The Daily Telegraph
Ship’s surgeon who carried out vital work in the Falklands War
DR TEDDY MAYNER, who has died aged 84, was the ship’s surgeon in SS Canberra when she was taken up from trade for the Falklands War in 1982.
Mayner was the surgeon, or civilian medical officer, in the Peninsular and Oriental Steam Navigation Company’s flagship, which was returning from a world cruise when, on April 3, the day after the Argentines invaded the Falkland Islands, he heard that she was to make an unexpected call at Gibraltar.
There, her master Dennis Scott-masson and his officers learnt that the Ministry of Defence wished to requisition Canberra for use as a troopship. She sailed to Southampton, where her passengers disembarked. She was refitted, and sailed on April 9.
In her white livery,
Canberra, soon nicknamed “the Great White Whale”, carried 5,200 men of the Royal Marines and Paras to the war zone. Canberra’s crew, including 15 females, volunteered to stay on board.
Mayner’s small medical team – a second surgeon, two nurses and a dispenser – normally cared for the crew in accordance with maritime law, while the paying passengers formed Mayner’s private practice. He was ahead of his time in the 1970s when as ship’s surgeon he shared with his staff the fees collected.
On the voyage south in 1982, Mayner motivated and inspired his team to integrate with the newly embarked naval and military medical teams, helping to rig wards and medical facilities throughout the ship, and he started lunchtime seminars addressing the health hazards and injuries likely if
Canberra were attacked.
Despite her size and lack of camouflage, overnight on May 20/21, Canberra entered San Carlos Water, carrying a significant part of the British landing force. Later, she steamed to South Georgia, where 3,000 troops were transferred from Queen Elizabeth 2 to be landed at San Carlos on June 2.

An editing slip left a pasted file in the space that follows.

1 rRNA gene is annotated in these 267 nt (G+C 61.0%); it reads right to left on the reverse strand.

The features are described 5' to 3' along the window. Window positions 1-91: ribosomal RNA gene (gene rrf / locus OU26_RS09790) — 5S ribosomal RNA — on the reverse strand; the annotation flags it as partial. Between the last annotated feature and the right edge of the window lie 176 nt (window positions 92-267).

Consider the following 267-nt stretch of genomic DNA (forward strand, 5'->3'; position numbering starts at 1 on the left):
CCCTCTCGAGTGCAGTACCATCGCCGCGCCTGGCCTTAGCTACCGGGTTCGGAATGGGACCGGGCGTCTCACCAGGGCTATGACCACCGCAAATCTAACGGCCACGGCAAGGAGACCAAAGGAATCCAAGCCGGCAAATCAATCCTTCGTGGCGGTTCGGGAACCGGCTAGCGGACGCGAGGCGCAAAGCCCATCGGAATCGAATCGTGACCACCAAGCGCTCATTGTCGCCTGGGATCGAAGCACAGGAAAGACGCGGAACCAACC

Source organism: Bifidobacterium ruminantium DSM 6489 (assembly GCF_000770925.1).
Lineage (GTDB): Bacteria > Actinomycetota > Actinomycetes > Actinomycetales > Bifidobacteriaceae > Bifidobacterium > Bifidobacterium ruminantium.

Over the next few weeks
Canberra received 172 patients, both British and Argentine, some seriously wounded; 84 operations were performed, and all patients recovered. In addition, 5,189 laboratory tests and 172 X-rays were done and 1,310 pints of blood were collected (one Marine said he hoped he would not need his back later). Mayner’s team gave advice,
conducted blood tests, visited patients and even gave veterinary advice about a malingering parrot in MV Elk.
Once the islands had been liberated, Canberra became a cartel, carrying 4,200 prisoners of war to Puerto Madryn in Patagonia. Many of the wounded were cared for by Mayner and his team, and his unlikely passengers were so impressed by their treatment that they wrote letters of thanks.
On July 11, Canberra returned to Southampton to a hero’s welcome.
Peter Edward Mayner was born at Harborne in Birmingham on December 17 1938 and brought up in Malvern by his widowed mother. Educated at Haileybury, he studied Classics at Trinity College, Cambridge, and then Medicine at Queen Elizabeth Medical School in Birmingham.
Mayner worked at hospitals in Stratford-uponavon and Hereford as a house physician, obtaining further qualifications before joining P&O in January 1973. Over the next 20 years he served in a number of P&O and Princess ships, but in the early 1990s he took early retirement due to ill health. He continued to practise from his home near Malvern, conducting medical fitness examinations for seafarers.
He took a keen interest in local affairs, was a trustee and medical adviser to a local charity, Arcos (Association for Rehabilitation of Communication and Oral Skills), and helped to write two books of village history. He played rugby, cricket, squash and tennis at college and university, belonged to the Cambridge Underwater Exploration Society and learnt to fly with the University of Birmingham Air Squadron. Latterly, he took up bowls.
He married Elizabeth Morris in 1977; she survives him with their daughter.
Teddy Mayner, born December 17 1938, died January 20 2023